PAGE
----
What key qualities emphasize the performative nature of drama and poetry?

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Poetry and drama have more in common than is often assumed, including various “performative” qualities.  Examples of such qualities include the following:

  • A drama almost always consists of at least two persons, with one addressing the other. Some poems, such as John Donne’s “The Flea,” also imply a speaker and an addressee.
  • In drama, the distinction between the author of the work and the speakers who are characters in the work is very clear. In poetry, it is always safest to assume a similar distinction. For example, in John Donne’s “The Flea,” it is safest to assume that Donne has created a speaker who is distinct from Donne himself. It is risky, when reading this poem and many others, to assume that the speaker speaks for the author or expresses the author’s views.
  • In some poems, such as the “dramatic monologues” of Robert Browning, it is often quite clear that the speaker of the poem is quite distinct from the author of the poem. No one would assume, for instance, that the speaker of “Porphyria’s Lover” is Browning. The distinction between author and speaker in poems such as this one is almost as explicit as it is in most dramas.
  • Poetry often has qualities of sound (including alliteration, assonance, anaphora, rhythm, etc.) that sometimes almost seem to demand that the poem be read aloud or “performed.”
  • Some dramas (such as Shakespeare’s) are often full of poetry in the fullest senses of that word, and some poems (such as Milton’s Paradise Lost) are often full of literal drama – that is, dialogue and speeches.
  • Much poetry is explicitly addressed by a speaker to a specific hearer whose identity is made absolutely clear (as the precise identity of the person addressed in Donne’s “The Flea,” for instance, is not made exactly clear). Consider, for example, the opening lines of Donne’s second “holy sonnet”:

As due by many titles I resigne

My selfe to thee, O God, first I was made

By thee, and for thee, and when I was decay'd

Thy blood bought that, the which before was thine . . . .

Donne is a perfect example of a poet whose works are often highly “dramatic” in every sense of the word.

In all these ways, then, poetry can often seem as implicitly “performative” as drama is explicitly “performative.” Much depends on the way the poet employs his speaker(s), his sound effects, and his tone(s).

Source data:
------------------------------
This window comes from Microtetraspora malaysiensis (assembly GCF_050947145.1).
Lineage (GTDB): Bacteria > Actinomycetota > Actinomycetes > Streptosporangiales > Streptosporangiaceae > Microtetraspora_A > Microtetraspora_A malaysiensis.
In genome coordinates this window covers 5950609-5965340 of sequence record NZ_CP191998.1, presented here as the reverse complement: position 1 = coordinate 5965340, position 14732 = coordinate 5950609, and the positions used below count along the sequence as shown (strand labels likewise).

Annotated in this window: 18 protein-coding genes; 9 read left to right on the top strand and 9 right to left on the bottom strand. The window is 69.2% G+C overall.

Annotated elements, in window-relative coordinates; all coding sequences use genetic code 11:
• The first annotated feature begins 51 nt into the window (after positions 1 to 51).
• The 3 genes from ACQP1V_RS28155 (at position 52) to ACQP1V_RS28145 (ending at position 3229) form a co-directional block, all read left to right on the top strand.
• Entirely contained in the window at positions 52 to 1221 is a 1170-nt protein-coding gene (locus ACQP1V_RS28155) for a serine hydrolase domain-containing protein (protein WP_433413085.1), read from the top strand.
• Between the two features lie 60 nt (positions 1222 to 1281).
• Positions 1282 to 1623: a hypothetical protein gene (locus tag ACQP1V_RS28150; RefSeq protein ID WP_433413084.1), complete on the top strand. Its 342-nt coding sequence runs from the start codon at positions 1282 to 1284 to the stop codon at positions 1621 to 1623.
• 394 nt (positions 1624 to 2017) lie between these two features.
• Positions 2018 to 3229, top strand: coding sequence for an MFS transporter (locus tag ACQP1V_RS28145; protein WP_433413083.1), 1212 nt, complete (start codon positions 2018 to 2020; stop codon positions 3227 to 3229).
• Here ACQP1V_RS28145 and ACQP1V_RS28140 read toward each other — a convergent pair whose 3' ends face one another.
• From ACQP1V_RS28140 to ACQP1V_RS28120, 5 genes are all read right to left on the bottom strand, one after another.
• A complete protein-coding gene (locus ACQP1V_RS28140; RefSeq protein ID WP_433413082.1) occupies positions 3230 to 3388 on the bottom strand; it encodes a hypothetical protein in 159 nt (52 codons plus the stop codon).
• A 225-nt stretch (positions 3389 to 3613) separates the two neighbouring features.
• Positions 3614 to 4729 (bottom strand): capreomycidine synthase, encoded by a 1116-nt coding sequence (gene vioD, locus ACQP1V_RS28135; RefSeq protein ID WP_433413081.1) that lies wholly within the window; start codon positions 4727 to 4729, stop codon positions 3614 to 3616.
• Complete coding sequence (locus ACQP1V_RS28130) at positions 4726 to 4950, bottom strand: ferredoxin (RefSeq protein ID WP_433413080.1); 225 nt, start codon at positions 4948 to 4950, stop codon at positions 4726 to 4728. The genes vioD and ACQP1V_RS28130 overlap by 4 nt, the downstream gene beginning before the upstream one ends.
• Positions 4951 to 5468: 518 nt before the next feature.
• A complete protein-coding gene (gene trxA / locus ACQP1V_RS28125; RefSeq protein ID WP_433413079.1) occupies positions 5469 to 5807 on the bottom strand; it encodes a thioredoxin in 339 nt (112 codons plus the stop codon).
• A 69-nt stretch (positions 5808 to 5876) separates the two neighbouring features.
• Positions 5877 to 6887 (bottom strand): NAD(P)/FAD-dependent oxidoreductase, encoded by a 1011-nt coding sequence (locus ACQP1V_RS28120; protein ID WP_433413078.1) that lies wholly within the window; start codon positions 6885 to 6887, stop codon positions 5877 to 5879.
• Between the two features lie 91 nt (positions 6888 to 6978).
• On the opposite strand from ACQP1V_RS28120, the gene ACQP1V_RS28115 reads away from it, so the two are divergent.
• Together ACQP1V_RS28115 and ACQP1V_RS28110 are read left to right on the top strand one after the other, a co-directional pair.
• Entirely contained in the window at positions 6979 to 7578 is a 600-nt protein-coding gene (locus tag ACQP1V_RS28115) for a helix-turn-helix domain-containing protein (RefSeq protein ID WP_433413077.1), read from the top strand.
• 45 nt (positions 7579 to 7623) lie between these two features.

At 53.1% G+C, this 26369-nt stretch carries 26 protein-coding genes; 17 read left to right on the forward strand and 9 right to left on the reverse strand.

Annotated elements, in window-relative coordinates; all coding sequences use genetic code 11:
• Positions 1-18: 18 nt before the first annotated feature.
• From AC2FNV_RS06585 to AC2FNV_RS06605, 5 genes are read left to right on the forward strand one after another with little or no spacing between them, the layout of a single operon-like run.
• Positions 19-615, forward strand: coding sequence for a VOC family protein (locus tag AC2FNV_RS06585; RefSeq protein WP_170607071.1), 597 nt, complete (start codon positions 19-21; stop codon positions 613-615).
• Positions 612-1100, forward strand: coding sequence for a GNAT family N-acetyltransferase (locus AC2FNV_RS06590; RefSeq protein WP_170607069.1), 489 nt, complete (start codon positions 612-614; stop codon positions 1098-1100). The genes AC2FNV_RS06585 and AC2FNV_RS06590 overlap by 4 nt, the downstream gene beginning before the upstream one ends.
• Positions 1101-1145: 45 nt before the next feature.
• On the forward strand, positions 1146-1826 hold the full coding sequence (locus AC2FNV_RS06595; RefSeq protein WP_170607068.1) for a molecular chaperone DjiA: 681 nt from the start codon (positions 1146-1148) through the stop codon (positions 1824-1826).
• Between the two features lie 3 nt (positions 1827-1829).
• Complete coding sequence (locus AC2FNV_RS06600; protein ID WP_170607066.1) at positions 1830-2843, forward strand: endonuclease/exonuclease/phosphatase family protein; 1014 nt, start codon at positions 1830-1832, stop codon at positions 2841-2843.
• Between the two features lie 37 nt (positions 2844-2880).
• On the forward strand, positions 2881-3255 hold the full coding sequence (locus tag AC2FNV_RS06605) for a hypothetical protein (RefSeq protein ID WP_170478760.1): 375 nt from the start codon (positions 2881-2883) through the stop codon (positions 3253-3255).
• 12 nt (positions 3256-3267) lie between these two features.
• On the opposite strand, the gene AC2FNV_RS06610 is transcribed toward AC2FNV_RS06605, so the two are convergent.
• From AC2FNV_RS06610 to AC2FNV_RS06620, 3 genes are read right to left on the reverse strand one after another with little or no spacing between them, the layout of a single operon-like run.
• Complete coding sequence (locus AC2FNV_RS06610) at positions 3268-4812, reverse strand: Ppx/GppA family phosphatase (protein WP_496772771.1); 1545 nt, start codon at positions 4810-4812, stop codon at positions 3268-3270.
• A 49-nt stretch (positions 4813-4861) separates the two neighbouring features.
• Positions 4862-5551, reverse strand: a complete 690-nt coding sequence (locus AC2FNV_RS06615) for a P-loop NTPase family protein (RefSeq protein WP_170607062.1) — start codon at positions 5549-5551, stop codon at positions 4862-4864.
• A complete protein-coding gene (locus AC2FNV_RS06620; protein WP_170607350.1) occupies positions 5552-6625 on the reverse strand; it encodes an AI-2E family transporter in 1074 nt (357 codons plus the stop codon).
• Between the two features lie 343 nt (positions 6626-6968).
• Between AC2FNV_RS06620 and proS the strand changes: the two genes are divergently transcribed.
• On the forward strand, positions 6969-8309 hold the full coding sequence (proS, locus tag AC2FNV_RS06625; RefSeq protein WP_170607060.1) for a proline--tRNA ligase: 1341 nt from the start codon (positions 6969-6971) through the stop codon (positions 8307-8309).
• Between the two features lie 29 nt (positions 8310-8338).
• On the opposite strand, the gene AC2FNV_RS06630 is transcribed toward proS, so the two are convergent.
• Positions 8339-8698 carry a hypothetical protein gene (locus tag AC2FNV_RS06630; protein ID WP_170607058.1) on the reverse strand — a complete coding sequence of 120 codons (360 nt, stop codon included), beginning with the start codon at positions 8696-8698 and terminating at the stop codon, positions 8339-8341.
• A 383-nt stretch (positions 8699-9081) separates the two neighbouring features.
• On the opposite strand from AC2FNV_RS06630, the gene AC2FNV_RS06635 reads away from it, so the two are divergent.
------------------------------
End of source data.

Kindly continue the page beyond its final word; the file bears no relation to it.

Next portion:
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What are the performative qualities in drama?

Aristotle divided the kinds of poetry into three kinds, based on the number of narrators:  Lyric (what we now call poetry) is “imitation of an action by language with one narrator”; Epic (Iliad, novels, etc.) is “imitation of an action by language with more than one narrator” (characters who tell the story and characters who speak, etc.); Drama is “imitation of an action by language without narrator” to which he adds “theatre is imitation of an action by action.”  This is what is “performative” about drama—the action is not confined to language, but makes use of the “metalanguage” of performance—blocking, movement, gestures, facial expressions, etc. etc.—to imitate the action.  One important performative in drama is the “speech-act”—those human actions that are imbedded in words—to “promise”, to “threaten”, to “claim”, to “object”, etc. etc.  The performative languages, then, are “speech-acts,” “paralinguistics” (vocal inflections that show emotion and reaction—surprise, fear, elation, etc.) , body language, proxemics (physical distances between characters), stage conventions, etc.  These performative qualities separate drama from the other literary forms, because not only can they be performed in space, but also in the mind’s eye while reading drama as literature.  A clear example of performativity in dramatic literature is Hamlet’s first entrance.  His mother, Gertrude, says, “Hamlet, cast thy nighted colors off.”  To the theatre viewer, this is the first identification of Hamlet, but to the reader, this is the first time we know that Hamlet (who is named in the stage directions) is dressed in black (“knighted colors”).